A group of the world's mobile operators and handset makers will form an alliance to develop an open-source Linux-based operating system that can to be used in phones by the end of 2007, a Reuters report said.
The report said mobile network operators Vodafone and NTT DoCoMo and handset makers Motorola, Samsung, NEC and Panasonic would form an independent, not-for-profit group to share the costs to cut the number of operating platforms on the market.
"We expect this initiative to speed time to market for new products and also enable us to create more personalized products and applications for consumers," Jens Schulte-Bockum, Vodafone's global director of terminals, was quoted as saying.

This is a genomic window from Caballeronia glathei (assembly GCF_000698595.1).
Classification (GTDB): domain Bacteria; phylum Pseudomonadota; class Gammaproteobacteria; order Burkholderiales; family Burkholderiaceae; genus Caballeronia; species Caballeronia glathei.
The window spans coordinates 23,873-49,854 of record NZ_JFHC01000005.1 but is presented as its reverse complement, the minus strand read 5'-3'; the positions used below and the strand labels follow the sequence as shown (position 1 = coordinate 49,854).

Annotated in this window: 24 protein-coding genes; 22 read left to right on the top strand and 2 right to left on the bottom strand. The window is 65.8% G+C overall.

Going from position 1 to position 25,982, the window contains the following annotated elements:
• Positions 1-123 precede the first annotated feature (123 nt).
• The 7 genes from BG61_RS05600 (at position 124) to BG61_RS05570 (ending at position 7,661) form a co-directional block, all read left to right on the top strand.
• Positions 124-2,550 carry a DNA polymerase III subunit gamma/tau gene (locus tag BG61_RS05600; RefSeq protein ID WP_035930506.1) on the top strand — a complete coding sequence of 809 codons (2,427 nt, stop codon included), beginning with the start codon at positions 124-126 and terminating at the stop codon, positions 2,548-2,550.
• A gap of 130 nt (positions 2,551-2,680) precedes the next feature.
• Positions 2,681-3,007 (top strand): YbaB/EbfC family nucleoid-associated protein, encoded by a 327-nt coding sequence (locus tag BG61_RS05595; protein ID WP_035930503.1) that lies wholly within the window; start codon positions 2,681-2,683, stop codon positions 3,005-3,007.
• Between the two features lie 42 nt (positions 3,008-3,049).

The report said that with mobile technology advancing exponentially, the cost of development was soaring for handset-maker's devices.
Linux software currently occupied only a tiny proportion of the mobile market, mainly in China, while market leaders Symbian and Microsoft dominated the space, the report said.
The attraction of Linux for handset makers was that as the code was not owned by any one company, competition was likely to be fierce between firms supplying ready-to-use embedded Linux versions for phones, driving down fees, whereas Symbian and Microsoft could keep prices higher, the report further said.